Lookup NU author(s): Natalie Johnson,
Dr Paul Waddell,
Emeritus Professor Bill Clegg,
Dr Mike Probert
This work is licensed under a Creative Commons Attribution 4.0 International License (CC BY 4.0).
Since the inception of the use of synchrotron radiation in the structural characterisation of crystalline materials by single-crystal diffraction in the late 20th century, the field has undergone an explosion of technological developments. These cover all aspects of the experiments performed, from the construction of the storage rings and insertion devices, to the end user functionalities in the experimental hutches. Developments in automation have most frequently been driven by the macromolecular crystallography community. The drive towards greater access to ever-brighter X-ray sources has benefited the entire field. Herein, we detail the revolution that is now occurring within the chemical crystallography community, utilising many of the tools developed by their more biologically oriented colleagues, along with specialised functionalities that are tailored to the small-molecule world. We discuss the benefits of utilising the advanced features of Diamond Light Source beamline I19 in the newly developed remote access mode and the step-change in productivity that can be established as a result.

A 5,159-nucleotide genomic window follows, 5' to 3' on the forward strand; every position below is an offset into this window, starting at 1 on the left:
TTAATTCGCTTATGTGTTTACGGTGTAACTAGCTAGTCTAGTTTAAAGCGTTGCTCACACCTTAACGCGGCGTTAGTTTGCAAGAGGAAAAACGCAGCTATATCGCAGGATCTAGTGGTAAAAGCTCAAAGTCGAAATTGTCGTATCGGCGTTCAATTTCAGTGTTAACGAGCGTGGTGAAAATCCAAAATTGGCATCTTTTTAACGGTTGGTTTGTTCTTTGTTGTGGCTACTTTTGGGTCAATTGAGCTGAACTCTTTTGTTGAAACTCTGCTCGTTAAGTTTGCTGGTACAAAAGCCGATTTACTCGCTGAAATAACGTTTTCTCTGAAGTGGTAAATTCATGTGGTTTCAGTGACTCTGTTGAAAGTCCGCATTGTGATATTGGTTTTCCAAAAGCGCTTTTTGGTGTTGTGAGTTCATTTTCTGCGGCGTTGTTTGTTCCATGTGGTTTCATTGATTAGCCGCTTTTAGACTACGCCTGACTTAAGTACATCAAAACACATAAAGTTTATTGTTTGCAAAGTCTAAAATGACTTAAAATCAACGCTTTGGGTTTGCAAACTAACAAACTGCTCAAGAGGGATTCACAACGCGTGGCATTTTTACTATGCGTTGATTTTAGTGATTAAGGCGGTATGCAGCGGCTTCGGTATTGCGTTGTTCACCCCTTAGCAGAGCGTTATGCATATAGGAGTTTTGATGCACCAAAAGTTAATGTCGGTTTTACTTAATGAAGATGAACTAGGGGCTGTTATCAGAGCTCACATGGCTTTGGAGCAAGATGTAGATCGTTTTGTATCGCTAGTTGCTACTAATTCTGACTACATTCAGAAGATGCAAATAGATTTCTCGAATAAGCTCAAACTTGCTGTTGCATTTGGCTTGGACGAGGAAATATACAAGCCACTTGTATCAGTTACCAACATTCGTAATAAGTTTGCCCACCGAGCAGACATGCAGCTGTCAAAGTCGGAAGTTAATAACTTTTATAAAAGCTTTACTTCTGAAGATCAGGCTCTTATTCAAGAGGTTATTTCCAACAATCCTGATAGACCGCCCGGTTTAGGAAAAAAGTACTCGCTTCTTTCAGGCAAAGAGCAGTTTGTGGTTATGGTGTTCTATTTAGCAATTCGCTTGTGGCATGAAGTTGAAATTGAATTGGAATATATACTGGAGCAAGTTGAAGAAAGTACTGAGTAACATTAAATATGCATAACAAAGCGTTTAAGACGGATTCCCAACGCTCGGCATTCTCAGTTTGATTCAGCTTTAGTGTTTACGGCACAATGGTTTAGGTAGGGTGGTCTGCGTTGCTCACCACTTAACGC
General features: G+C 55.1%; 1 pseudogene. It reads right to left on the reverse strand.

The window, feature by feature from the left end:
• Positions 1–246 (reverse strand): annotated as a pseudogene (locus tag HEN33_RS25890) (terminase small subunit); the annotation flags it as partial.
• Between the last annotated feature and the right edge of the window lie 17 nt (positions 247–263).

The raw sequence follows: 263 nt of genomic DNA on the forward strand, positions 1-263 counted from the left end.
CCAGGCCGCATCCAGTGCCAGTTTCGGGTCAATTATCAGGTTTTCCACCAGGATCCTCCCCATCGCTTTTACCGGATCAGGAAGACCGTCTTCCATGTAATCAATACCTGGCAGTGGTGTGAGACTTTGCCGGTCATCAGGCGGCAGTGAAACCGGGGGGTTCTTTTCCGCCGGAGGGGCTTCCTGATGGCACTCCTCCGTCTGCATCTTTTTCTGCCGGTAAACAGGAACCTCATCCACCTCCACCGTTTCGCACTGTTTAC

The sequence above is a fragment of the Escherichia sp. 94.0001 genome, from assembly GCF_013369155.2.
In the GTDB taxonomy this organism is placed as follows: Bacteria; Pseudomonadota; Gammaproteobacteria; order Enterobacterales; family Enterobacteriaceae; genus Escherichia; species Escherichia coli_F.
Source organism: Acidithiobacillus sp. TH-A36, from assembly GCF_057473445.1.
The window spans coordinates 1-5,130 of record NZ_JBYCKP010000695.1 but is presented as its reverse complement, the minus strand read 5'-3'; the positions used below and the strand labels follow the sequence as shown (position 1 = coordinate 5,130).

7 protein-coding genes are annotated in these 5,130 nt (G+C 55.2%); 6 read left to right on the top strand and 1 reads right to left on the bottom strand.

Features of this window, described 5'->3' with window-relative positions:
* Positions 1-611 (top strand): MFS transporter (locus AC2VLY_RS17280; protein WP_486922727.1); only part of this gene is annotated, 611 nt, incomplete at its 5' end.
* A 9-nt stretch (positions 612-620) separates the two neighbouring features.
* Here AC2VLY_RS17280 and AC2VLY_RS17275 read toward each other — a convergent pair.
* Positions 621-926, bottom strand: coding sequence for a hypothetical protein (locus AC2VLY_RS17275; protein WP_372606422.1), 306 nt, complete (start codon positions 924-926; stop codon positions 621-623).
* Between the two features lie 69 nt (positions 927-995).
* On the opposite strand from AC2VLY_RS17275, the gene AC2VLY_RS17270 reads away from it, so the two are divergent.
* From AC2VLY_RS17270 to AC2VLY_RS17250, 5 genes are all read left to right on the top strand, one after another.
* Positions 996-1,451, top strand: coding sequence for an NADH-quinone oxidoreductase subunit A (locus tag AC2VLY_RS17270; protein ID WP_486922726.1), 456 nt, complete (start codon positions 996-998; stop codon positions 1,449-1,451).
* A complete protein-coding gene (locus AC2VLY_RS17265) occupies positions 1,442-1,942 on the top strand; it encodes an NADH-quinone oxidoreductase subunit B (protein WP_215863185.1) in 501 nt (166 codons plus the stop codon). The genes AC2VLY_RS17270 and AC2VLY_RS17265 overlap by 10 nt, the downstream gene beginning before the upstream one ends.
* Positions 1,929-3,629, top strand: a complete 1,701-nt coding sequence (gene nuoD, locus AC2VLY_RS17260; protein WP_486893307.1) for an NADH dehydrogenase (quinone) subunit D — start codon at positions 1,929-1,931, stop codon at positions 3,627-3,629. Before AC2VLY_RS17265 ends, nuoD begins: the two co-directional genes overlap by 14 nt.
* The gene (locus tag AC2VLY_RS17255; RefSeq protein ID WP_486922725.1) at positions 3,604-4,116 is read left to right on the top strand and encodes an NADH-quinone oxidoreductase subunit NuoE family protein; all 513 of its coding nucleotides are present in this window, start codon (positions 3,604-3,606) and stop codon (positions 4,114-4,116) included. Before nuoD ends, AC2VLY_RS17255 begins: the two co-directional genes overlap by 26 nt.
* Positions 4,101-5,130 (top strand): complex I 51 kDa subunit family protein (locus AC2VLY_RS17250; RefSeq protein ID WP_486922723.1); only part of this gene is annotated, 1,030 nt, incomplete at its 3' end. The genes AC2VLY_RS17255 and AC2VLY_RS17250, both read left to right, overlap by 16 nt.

Author(s): Johnson NT, Waddell PG, Clegg W, Probert MR
Publication type: Article
Publication status: Published
Online publication date: 05/12/2017
Acceptance date: 30/11/2017
Date deposited: 05/12/2017
ISSN (electronic): 2073-4352
Publisher: MDPI AG
Notes: Journal special issue on applications of synchrotron radiation
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